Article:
Climate conference calls for African-funded research council

The 11th Climate Change and Development in Africa Conference has resolved that the African Union should lead efforts to establish an African-funded research council and ensure that the continent’s education and training systems are responsive to climate change.

The conference was held from 1-3 September in Nairobi, Kenya, and comes at a time when the world is grappling with the notable effects of climate change.

Experts say that while Africa’s per capita emissions are significantly lower than the global average, the continent is disproportionately affected by rising global temperatures and escalating climate consequences. Drought, desertification and cyclones, among other effects, are causing food shortages, displacement and migration.

Part of the conference’s outcome statement noted that developed countries are responsible for 75% of historical carbon emission, while Africa accounts for less than 4%.

The Climate Change and Development in Africa Conference is a flagship event of the Climate for Development in Africa initiative, a joint collaboration of the African Union Commission, the African Development Bank and the United Nations Economic Commission for Africa.

It was convened under the theme: ‘Driving Green Growth and Climate Finance Solutions for Africa and the World: Africa in solidarity for global climate action’.

Disproportionate effects

The conference expressed concern about the increasing frequency and severity of climate change impacts resulting in disproportionate effects on African countries.

Acting Executive Secretary for the Economic Commission for Africa Antonio Pedro said estimates indicate that, by 2030, Africa could spend 5% of its annual GDP on climate crises based on a warming scenario of two degrees, with the Sahel region paying as much as 15%.

Pedro also said the African Group of Negotiators on Climate Change estimates that Africa will require between US$65 billion and US$86.5 billion annually for adaptation alone up to 2030 but, currently, the continent receives a mere US$11.4 billion in adaptation financing per year.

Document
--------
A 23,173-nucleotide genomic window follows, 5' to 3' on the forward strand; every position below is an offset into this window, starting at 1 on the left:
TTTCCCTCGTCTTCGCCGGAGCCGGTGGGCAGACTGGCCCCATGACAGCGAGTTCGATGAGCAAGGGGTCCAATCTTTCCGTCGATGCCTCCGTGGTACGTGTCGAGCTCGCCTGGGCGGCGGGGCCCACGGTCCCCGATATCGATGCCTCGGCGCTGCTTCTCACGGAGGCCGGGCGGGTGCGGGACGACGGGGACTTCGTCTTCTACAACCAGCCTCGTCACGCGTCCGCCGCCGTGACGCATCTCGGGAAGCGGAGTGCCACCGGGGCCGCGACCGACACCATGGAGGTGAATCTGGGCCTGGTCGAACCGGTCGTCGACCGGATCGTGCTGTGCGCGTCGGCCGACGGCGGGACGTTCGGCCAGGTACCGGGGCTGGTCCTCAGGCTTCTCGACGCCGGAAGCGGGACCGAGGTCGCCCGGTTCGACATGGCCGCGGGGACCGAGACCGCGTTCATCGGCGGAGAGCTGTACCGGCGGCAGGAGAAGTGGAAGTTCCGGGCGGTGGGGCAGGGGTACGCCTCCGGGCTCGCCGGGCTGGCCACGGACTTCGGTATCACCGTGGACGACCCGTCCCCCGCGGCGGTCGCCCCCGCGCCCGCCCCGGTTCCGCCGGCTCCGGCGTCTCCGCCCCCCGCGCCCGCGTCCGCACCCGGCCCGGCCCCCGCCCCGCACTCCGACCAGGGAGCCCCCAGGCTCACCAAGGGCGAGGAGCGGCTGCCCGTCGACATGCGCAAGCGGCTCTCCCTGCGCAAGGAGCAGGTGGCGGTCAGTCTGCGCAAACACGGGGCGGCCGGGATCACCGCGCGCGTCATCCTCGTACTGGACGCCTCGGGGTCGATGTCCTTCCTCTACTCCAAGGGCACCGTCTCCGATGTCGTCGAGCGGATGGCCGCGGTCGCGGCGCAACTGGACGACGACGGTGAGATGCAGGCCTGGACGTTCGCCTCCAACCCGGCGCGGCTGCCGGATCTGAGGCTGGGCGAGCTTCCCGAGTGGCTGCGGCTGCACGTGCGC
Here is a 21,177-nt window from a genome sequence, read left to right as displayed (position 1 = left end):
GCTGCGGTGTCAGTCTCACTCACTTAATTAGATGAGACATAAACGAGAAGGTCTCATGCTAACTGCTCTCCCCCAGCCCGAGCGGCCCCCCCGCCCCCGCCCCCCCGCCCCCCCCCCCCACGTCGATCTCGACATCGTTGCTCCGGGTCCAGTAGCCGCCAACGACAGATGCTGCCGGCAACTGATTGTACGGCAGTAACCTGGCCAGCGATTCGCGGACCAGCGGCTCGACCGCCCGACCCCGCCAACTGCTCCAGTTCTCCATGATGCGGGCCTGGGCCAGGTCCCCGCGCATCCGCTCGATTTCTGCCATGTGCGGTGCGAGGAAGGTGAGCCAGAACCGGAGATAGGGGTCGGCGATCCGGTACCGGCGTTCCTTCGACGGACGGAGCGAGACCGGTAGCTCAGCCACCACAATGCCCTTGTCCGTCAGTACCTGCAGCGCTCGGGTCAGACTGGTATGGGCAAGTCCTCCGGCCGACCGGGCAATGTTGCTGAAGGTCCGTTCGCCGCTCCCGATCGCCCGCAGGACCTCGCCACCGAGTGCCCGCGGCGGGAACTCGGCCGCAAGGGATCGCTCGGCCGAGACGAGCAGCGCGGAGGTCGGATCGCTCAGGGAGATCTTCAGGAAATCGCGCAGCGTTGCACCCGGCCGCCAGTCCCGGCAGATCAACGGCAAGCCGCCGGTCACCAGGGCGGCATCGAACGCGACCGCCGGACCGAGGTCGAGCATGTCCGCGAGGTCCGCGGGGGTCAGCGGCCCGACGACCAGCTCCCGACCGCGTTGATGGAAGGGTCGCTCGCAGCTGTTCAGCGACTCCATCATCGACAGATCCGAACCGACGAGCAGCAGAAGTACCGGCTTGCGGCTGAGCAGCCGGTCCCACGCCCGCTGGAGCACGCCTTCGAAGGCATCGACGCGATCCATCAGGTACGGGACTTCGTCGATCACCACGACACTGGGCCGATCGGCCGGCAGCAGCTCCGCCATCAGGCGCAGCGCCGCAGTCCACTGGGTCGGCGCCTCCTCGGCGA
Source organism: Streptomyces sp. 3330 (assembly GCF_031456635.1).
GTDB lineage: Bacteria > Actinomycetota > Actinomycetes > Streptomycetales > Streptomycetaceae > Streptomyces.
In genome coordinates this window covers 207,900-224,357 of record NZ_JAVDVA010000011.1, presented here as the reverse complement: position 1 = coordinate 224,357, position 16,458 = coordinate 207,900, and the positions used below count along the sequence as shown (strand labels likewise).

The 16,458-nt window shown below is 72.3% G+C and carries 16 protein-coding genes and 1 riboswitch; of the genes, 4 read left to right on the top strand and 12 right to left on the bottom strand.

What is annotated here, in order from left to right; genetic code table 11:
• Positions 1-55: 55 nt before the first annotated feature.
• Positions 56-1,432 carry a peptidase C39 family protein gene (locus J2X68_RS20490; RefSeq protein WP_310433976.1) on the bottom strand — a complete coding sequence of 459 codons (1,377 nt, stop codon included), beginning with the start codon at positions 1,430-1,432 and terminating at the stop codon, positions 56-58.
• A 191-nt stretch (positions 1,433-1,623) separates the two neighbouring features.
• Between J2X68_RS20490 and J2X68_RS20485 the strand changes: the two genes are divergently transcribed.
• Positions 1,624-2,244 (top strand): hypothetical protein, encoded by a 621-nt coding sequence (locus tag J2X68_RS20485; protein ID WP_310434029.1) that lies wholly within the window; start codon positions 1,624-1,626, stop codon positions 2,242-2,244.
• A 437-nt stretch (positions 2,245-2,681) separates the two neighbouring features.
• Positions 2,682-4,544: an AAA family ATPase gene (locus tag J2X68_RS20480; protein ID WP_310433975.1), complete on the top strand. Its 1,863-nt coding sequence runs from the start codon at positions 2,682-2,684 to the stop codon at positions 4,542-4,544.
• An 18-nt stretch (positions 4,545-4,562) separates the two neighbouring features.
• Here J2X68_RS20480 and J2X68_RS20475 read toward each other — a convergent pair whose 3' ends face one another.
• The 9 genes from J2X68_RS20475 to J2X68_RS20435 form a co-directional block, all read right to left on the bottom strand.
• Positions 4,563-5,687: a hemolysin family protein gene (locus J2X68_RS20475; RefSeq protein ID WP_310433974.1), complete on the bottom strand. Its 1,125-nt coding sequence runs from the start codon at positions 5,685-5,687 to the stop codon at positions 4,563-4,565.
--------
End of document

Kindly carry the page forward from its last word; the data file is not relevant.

In response to concerns about “limited investments in weather and climate observation infrastructure, early warning systems, and climate research in Africa,” the conference resolved that Africa should “enhance the science-policy-practice interface to promote data and information gathering, product development, and advice on climate change. The African Union must lead efforts to establish an African-funded research council.

“Africa must ensure that its education and training systems are responsive to climate change,” reads part of the outcomes statement.

The conference took note of the African Union Climate Change and Resilient Development Strategy and Action Plan (2022-32), a continental framework for climate action.

Looking ahead to COP28

It said Africa’s special needs and special circumstances must be recognised at the 2023 United Nations Climate Change Conference or Conference of the Parties of the United Nations Framework Convention on Climate Change (COP28) to contextualise the continent’s just transition pathways.

This is in line with the overall objective of the conference to produce detailed analytical data-driven and evidence-based recommendations to contribute to the outcome statements for African heads of state, towards and beyond COP28, which is being held in Dubai later this year.

Pedro said that, despite the climate change challenges faced by Africa, the situation was “far from hopeless. Africa is a solutions powerhouse for saving the climate.

“The continent has abundant renewable energy resources, including 40% of the world’s solar irradiation potential,” he said.

“Against this backdrop, the continent is a great location for advancing green hydrogen.”